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A communal approach to neighborhood improvement
Antonio Vasquez is chopping up a slab of pork right off a pig's leg. The whole place smells like roasted pork and corn tortillas. According to Vasquez, Jalisco’s owner, the resaturant is one of the oldest in the neighborhood. In January 1967, his dad opened the doors to Jalisco Restaurant. Vasquez has worked at Jalisco all of his life with his five sisters and two brothers.
“When my father was here, everybody was always, always in a good mood – customers, my family,” Vasquez remembers.
Everybody, says Vasquez, knew each other by name.
“I remember it being a really close relationship with the customer themselves,” Vasquez says, “getting to know them by name, remembering their order.”
These close relationships extend far beyond the restaurant itself. Over the years, Vasquez developed a real sense of pride in his neighborhood.
“I love my location. The customers are fantastic,” says Vasquez. “I have seen them have children, and their children are coming in, and those children grow up and it’s really nice to be able to talk to them and seeing the whole family thing. They dated, they got married, they had their children, and their children come in and they know what to order.”
Recently, however, the streets in San Antonio have become more dangerous. Some businesses are closing their doors. Vacant buildings are becoming more common, and crime is way up. Last year, major crime increased nearly 24 percent and 126 people were murdered in Oakland. Other crimes, like burglary, rose by 42 percent last year.
“We have graffiti. We have prostitution,” Vasquez said. “That has been an issue I would say in the past eight to 10 years.”
The neighborhood, Vasquez says, just looks worse than it used to. Illegal trash dumping is rampant.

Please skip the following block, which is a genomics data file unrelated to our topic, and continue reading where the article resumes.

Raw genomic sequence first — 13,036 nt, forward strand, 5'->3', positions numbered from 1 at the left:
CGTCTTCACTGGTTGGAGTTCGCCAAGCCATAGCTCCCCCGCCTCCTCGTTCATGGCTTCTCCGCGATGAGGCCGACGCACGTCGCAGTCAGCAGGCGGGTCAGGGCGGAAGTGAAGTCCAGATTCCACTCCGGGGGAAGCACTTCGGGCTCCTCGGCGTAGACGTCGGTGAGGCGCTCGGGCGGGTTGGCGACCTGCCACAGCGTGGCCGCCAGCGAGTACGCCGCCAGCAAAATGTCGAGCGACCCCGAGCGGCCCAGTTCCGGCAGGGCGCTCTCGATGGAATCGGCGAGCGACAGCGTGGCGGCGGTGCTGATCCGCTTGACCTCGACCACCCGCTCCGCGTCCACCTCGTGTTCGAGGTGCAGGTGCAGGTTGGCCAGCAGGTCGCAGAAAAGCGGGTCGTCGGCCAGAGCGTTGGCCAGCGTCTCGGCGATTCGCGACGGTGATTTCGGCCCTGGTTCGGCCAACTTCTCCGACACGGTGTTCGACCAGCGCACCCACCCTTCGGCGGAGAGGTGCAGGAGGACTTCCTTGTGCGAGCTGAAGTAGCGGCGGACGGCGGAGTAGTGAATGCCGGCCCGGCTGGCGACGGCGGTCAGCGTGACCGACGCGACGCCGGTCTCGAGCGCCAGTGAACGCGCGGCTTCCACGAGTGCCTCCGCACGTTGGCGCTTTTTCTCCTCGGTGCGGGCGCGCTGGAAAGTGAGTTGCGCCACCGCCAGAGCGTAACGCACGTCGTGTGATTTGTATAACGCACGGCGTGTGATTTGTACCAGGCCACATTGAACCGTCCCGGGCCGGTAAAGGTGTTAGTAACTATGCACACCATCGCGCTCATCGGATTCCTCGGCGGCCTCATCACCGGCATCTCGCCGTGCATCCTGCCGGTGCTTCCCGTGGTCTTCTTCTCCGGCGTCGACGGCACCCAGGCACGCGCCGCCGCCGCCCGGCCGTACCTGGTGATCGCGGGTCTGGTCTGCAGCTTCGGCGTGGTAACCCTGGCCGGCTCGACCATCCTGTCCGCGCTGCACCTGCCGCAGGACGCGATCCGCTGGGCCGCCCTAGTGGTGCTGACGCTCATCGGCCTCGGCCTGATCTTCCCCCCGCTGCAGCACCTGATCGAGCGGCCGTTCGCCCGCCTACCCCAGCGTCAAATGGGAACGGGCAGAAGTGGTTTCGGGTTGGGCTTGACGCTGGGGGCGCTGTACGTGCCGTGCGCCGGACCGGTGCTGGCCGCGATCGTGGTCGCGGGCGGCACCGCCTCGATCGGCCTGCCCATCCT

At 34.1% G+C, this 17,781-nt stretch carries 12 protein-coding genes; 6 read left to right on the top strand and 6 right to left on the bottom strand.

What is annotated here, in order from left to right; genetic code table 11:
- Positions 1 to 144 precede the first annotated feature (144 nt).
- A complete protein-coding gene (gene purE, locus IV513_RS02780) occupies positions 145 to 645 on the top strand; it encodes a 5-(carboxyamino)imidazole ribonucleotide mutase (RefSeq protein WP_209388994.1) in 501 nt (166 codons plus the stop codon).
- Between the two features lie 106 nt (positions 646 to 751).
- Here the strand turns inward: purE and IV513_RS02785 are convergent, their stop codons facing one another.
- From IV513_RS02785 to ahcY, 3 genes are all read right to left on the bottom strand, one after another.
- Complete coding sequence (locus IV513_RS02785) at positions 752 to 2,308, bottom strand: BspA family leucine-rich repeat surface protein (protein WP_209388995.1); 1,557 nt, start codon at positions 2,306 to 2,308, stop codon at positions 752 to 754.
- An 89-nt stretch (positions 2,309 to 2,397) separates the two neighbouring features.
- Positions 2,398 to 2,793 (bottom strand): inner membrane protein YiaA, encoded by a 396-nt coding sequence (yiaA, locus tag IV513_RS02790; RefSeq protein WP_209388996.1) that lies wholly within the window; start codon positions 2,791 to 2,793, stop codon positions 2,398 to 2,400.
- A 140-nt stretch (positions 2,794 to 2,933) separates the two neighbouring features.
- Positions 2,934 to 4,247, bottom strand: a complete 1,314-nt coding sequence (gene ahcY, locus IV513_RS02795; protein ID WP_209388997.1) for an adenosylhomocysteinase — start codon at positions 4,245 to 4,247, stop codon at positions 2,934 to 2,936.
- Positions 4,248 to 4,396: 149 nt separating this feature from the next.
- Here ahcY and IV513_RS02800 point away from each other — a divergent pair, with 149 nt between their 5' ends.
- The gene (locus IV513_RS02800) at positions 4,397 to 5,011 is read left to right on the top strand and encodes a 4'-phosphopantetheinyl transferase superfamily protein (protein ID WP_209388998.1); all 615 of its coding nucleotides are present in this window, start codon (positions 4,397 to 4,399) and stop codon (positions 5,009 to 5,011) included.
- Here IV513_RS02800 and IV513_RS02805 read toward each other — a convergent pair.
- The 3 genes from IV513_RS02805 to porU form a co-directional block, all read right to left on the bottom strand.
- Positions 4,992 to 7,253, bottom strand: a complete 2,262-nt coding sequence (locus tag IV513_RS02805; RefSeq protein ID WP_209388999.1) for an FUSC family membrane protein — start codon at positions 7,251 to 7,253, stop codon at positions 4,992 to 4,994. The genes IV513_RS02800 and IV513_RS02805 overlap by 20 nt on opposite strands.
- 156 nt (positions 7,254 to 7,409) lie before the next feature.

“People tend to pick San Antonio district to come and unload their trucks with garbage, mattresses, batteries, clothes you name it,” Vasquez says. “It’s a health issue. It attracts dogs, animals, pets, rats…”
Vasquez and other business owners aren't the only people to witness this decline. The East Bay Asian Youth Center (EBAYC) has seen it, too. EBAYC is a non-profit founded in 1976 to help families and small business owners in Oakland. Lately, they've been working directly with people like Vasquez for their Listening Campaign.
EBAYC's Xavier Sibaja and others have been going around the neighborhood, knocking on doors and asking residents what's not working for them.
“Whatever comes to their mind, whatever they say, we take notes on that,” Sibaja explains.
EBAYC works with residents to solve these problems, like at a recent community meeting the neighbors were organizing. Residents in San Antonio, like Vasquez, are optimistic about the project even though there is still a lot of work to be done.
“Before EBAYC, I don't think there were any neighborhood meetings. Before EBAYC, everybody was kind of independent,” Sibaja said. “I don’t think people around here talked to their neighbors.”
Now they are talking, organizing, and coming together to find solutions to make their neighborhood safer and stronger.
Moriah McKnight is a reporter at Mills College.